U.S. Secretary of Education John B. King Jr. wants colleges to stop asking applicants about their criminal histories early in the admissions process, he will announce at UCLA on Monday. Asking applicants for information about their criminal history can prevent them from finishing their applications, King says. Because a disproportionate number of people who have been charged with crimes are people of color, the U.S. Department of Education says, these questions increase the barriers disadvantaged students face when seeking an education. "We believe in second chances and we believe in fairness," King said in a statement. "We must ensure that more people ... have the chance at higher education opportunities."
Hundreds of taxi drivers have been granted licences despite declaring criminal convictions for sex offences, burglary and assault, figures show. Six councils in north-west England granted or renewed permits for more than 300 convicted drivers since 2012. The mother of a Salford student killed by a man posing as a taxi driver said it was "clearly wrong" to give licences to sex offenders. MP Andrew Gwynne has called for current legislation to be tightened. The Licensed Taxi Drivers Association (LTDA) said granting licences to convicted drivers was "putting the public at risk".
As a bipartisan consensus on the need for criminal justice reform has solidified in recent years, one of the changes advocates have pushed for is "banning the box"--that is, removing from job applications the box people must check if they have had a felony conviction. Ban-the-box laws don't prevent employers from asking applicants about a criminal record, but rather delay the questioning until later in the process, after an applicant has made it past that first hurdle. The idea is that applicants with criminal records can then get an honest opportunity for consideration, as opposed to being eliminated from the get-go. Ban the box has also been touted by civil rights groups as a way to reduce unemployment among young black men (who disproportionately have criminal records) and thereby to lessen the racial employment gap. Twenty-three states have passed ban-the-box laws that apply to public employers, while nine also apply the policy to private employers.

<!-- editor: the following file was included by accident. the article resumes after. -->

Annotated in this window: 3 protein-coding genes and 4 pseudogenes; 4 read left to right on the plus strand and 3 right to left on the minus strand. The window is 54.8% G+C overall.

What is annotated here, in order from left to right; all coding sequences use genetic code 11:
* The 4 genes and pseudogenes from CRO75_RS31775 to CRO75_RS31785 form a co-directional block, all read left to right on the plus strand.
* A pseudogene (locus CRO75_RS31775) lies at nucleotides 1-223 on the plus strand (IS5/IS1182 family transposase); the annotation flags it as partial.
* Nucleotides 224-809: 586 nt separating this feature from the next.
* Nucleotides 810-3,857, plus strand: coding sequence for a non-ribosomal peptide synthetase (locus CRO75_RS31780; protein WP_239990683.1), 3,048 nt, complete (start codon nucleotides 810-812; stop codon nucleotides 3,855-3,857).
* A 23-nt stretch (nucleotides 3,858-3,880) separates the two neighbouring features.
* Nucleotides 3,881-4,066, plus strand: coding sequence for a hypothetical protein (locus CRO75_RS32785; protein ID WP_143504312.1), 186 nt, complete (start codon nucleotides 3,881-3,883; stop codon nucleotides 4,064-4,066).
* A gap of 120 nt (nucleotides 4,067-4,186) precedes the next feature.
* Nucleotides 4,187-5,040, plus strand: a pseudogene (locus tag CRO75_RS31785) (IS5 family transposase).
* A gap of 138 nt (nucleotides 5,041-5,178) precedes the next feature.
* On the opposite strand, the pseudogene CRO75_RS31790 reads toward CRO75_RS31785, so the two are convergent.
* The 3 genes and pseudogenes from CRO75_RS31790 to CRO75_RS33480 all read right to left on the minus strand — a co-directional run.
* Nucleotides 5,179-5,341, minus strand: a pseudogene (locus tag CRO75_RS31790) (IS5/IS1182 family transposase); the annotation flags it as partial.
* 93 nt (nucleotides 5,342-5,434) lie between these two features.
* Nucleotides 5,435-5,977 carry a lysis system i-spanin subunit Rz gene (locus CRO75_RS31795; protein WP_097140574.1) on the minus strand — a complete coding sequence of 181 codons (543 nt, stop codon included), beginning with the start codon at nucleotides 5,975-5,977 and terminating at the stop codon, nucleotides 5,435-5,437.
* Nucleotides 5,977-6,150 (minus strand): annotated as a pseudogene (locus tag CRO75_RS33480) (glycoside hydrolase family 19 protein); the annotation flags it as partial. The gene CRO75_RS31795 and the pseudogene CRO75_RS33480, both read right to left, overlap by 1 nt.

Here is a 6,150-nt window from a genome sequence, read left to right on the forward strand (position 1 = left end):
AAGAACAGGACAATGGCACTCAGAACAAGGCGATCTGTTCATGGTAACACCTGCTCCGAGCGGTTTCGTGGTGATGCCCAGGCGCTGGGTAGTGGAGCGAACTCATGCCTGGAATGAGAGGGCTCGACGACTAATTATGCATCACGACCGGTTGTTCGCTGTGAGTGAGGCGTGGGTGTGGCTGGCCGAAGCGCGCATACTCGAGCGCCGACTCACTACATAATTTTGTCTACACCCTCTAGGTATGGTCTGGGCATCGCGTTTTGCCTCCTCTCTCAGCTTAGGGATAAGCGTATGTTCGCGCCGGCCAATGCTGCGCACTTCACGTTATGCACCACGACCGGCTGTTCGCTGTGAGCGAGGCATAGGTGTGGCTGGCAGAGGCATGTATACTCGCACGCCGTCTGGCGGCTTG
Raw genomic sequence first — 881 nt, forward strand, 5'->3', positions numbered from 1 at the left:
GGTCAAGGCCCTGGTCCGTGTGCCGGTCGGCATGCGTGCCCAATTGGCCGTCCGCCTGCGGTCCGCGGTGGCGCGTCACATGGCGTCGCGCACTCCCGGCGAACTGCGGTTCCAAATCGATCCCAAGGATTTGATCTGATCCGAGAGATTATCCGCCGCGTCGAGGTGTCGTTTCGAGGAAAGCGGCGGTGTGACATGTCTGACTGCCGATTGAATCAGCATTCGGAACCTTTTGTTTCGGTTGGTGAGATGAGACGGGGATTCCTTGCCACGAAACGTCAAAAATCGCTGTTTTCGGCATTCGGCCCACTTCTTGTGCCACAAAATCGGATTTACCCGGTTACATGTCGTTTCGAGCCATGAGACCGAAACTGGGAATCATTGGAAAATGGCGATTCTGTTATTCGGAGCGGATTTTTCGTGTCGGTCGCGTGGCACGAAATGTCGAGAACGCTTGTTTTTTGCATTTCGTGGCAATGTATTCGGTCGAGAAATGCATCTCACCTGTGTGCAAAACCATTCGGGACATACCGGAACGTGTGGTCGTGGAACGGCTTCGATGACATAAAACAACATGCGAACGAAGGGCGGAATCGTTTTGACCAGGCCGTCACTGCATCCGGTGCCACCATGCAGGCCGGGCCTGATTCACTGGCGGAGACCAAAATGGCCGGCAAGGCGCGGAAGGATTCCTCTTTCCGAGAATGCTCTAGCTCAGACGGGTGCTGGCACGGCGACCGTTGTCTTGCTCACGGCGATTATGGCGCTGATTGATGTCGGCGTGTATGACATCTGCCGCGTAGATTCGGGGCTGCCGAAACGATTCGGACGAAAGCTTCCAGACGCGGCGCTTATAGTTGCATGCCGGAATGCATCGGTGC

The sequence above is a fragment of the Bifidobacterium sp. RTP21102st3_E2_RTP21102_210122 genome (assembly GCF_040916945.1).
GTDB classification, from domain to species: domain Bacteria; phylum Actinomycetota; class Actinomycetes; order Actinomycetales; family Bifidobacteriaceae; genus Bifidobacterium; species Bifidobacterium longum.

In 2001, Steve DeAngelo agreed to help a friend by attending the delivery of nearly 200 pounds of marijuana in a Maryland trailer park and verifying the quality of the product. In exchange, DeAngelo said he would get 10 pounds of the cannabis that he planned to distribute to medical marijuana patients in that state, where he lived at the time. Instead, the police swooped in, and DeAngelo ended up convicted of felony possession of marijuana with intent to sell. Fifteen years later, DeAngelo runs what may be the largest medical marijuana dispensary in the U.S., but a new law says he will have to get a state license by 2018 -- and the state can reject applications from those with drug felonies on their records. DeAngelo, whose Harborside Health Center in Oakland has annual sales of 30 million, plans to go through the appeal process.
You've probably already heard legal weed is coming to California in 2018. Actually, possession of an ounce or less and private recreational use both became legal in November 2016, when Golden State voters approved Proposition 64--the law also allows for legal possession of eight grams of marijuana concentrates and private cultivation of up to six plants per residence. Possession of small amounts has been a ticket-only offense since 2011. But bigger changes kick in on January 1. That's when California joins Alaska, Colorado, DC, Nevada, Oregon, and Washington as the sixth state to begin licensing local businesses to sell pot to anyone 21 and up--also the legal age for tobacco and alcohol products.